Overview of Geospatial Data Sources
October 14 
Learn about the vast array of geospatial subscription data available via some of our most popular library databases. Understand the tips and tricks for reformatting subscription database information for inclusion in your ArcGIS projects.

Joining and Geocoding
October 21
Learn the steps required for successful joining of data and geocoding along with tips and suggestions for preparing data for use with ArcGIS. Common file formats will be discussed, (e.g. Excel, dBase, Access), along with text files and data with x, y coordinates. We'll explore street files available from the library along with optional interfaces for the geocoding process.

October 28
Scanned maps and aerial photos can offer historical enhancement to your ArcMap projects. Georeferencing is the process of accurately aligning a scanned image with vector data found in ArcGIS. In this session you’ll learn about the various techniques for making that alignment using scanned images from the library’s collection.

The Collections of the Ivies+ Now at Your Fingertips

Borrow Direct logoHow would you like to be able to search and request books from the eight libraries of the Ivy League (Brown, Columbia, Cornell, Dartmouth, Harvard, Penn, Princeton, and Yale) as well as the libraries of the University of Chicago and MIT?

Johns Hopkins University has recently joined BorrowDirect, an 11-school consortium that offers direct access to  the more than 50 million volumes from the member libraries.

Hopkins faculty, students and staff  now can search Borrow Direct for books that are not available at JHU. These can include everything from books that JHU doesn’t own, to books that are checked out, and even books that are on reserve! To get started, sign on with your JHED ID, search the catalog, select a pick up location, and place your request. Items will be delivered in three to five days, and if Borrow Direct can’t fill the request, the system will pass you seamlessly to an Interlibrary Loan form. Pretty nice!

Give it a try, and let us know what you think at BorrowDirect@jhu.edu

Wonderland is just outside Baltimore

Anyone with a car, a friend with a car, or access to a Zipcar can explore an outdoor version of Alice's Wonderland just north of Baltimore.

The Ladew Topiary Gardens is one of the hidden delights of the Baltimore area. During any season of the year, you can relax as you walk through the many gardens; some hidden, some theme-based. The historic house too is intriguing, as well as the many small outbuildings. Bring a lunch and enjoy a picnic, or try the café.  Plus they have a great gift shop.

Check out their online photo gallery, and be sure to look at the slide show of the gardens through the seasons.

Harvey Ladew (1887-1976) was a wealthy socialite, fox hunter, artist and traveler, according to his biography in the Sheridan Libraries collection.  In fact, his life reads like fiction - globe-trotting and hobnobbing with celebrities and artists, in several languages.

Photo of Ladew Gardens"He played piano with Cole Porter. He rode horseback in the Hollywood Hills with Clark Gable. He partied with Elsa Maxwell. He ate snails with the French writer Colette, in bed." In addition, he collaborated with Billy Baldwin (dean of American interior design), was the houseguest of the maharajah of Kapurthala, took a camel caravan across Arabia (with help from his good friend T. E. Lawrence), "matched wits with Edna Ferber, Noël Coward, Beatrice Lillie, and Dorothy Parker (in English) and with Jean Cocteau and Colette (in French), hunted fox in America, England, Ireland, and Italy, and (with Charlie Chaplin) saw off Gertrude Lawrence as she sailed from New York."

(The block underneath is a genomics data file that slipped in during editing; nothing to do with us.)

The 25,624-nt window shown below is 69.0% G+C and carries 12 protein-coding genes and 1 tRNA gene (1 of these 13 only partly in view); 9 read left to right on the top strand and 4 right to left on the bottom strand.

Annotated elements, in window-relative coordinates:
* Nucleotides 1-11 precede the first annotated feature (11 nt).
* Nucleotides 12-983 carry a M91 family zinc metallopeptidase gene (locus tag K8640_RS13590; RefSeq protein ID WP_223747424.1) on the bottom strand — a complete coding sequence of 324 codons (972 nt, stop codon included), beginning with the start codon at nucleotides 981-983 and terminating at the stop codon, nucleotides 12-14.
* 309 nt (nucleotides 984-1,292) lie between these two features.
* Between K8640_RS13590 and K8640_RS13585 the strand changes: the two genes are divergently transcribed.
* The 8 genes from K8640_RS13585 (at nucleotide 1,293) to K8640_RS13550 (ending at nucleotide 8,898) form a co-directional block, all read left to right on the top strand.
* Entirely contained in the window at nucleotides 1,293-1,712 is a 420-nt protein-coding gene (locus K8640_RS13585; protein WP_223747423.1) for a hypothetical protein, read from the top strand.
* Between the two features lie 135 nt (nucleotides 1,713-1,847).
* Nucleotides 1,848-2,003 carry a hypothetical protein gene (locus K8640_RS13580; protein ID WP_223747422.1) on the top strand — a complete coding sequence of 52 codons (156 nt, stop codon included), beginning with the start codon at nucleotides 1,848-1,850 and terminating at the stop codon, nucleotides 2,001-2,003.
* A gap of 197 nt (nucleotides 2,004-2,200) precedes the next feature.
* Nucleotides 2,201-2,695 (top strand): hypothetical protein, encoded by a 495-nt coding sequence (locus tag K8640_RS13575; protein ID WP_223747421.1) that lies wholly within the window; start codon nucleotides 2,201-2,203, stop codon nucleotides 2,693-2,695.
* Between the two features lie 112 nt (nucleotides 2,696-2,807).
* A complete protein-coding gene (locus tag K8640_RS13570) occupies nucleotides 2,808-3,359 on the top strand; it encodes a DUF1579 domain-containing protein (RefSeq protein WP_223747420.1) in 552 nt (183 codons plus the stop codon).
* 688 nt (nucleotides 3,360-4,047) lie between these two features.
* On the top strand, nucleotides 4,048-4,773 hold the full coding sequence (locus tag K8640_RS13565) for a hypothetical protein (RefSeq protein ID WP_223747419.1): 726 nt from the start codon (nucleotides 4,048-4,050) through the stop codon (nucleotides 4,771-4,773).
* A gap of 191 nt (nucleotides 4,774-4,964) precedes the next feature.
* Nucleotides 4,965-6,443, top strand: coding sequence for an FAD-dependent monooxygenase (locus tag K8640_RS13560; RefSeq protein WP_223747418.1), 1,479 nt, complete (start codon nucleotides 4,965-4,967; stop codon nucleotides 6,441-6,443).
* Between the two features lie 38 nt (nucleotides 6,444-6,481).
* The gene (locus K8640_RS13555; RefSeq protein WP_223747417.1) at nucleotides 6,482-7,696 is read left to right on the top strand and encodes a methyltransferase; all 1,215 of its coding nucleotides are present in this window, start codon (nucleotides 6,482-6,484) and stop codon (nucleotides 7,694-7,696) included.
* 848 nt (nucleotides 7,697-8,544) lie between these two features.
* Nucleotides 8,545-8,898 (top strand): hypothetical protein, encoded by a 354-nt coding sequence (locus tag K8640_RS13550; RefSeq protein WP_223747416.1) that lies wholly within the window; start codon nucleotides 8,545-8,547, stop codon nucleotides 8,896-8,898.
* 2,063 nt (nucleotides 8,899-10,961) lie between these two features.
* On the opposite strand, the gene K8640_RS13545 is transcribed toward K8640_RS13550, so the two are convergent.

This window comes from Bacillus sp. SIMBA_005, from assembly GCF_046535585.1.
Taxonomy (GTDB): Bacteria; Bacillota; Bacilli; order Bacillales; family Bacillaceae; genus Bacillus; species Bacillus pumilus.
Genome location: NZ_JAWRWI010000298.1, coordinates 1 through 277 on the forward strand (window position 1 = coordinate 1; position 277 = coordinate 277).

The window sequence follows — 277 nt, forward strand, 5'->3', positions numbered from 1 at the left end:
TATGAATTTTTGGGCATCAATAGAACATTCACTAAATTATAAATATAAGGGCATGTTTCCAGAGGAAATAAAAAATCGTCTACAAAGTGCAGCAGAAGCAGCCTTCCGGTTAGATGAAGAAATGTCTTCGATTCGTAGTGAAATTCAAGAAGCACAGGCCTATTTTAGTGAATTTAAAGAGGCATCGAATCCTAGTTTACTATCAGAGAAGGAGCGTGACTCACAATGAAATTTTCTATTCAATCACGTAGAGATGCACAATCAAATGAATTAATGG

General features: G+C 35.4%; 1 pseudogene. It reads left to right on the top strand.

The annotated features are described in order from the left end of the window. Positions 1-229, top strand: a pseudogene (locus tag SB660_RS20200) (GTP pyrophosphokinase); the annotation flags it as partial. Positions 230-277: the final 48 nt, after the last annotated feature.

Whew. If he found time for all THAT, you can find time to check out Ladew's world-famous gardens - waiting for you to discover them. The perfect place to get away from the summer heat of Baltimore and day-to-day routine. For a little while anyway.

ABC’s of the Library

Welcome, or welcome back! You’ve survived move-in, pinned up your inspirational posters and tucked in your extra-long twin sheets. But now what? Well, a good place to start is the library. Since there’s no student center on campus, we’ve informally become the heart of the university.

If you’re new around these parts, here are a few pointers to get you oriented:

  • Milton S. Eisenhower Library is 6 levels. From top to bottom they are Q(uad), M(ain) and A-D. B and below are quiet floors if you need to concentrate. Books are located on every level except Q.
  • Right next door we have the Brody Learning Commons, which is open 24/7 for all your studying (and socializing!) needs. People really love the big windows and natural light. You can also find a café on the very top floor. Talking is encouraged throughout the building, but those seeking quiet study with a spectacular view must check out the Reading Room across from the café.
  • Stake out your own space in either building. Reserve a group study room for you and your friends.
  • Want to take home books and DVDs? Check out with your J-Card at the Service Desk on M-level. One great bet for finding popular books and DVDs is on the wooden shelves in the lobby area by the guard's desk.

Still confused? Librarians are available to assist by phone, email, chat, tweet—or just stop on by the M-level reference office to speak to the librarian on duty. Can’t wait to meet you!

Workshops Just for You

It's the beginning of the fall semester, and there are so many exciting events going on! Your library's events will make you happy and more productive, so you should definitely fit them in.

E-books for Academics

  • Date: Wednesday, September 17, 2014
  • Time: 4:00-5:00 PM
  • Where: Eisenhower Library, Q Level (the top floor), Center for Educational Resources (CER)
  • About: The JHU libraries have 1 million e-books! Bring your tablets, e-readers, or any mobile device that you use to read books. Find out which e-books can/can't be downloaded directly to your e-device, and practice while a librarian is there to help.
  • NOTE: Minimum of 6 required.

PubMed for Undergrads

  • Date: Tuesday, September 23, 2014
  • Time: 7:00-8:00 PM
  • Where: Eisenhower Library, M Level, in the computer room next to the big Circulation Desk
  • About: PubMed has research about topics in medicine, instrumentation, bioethics, the health of demographic groups, and everything else that YOU need. This will be a step-by-step review of how to get the most out of this amazing database, with time to practice while a librarian is there to help.
  • NOTE: Minimum of 8 required.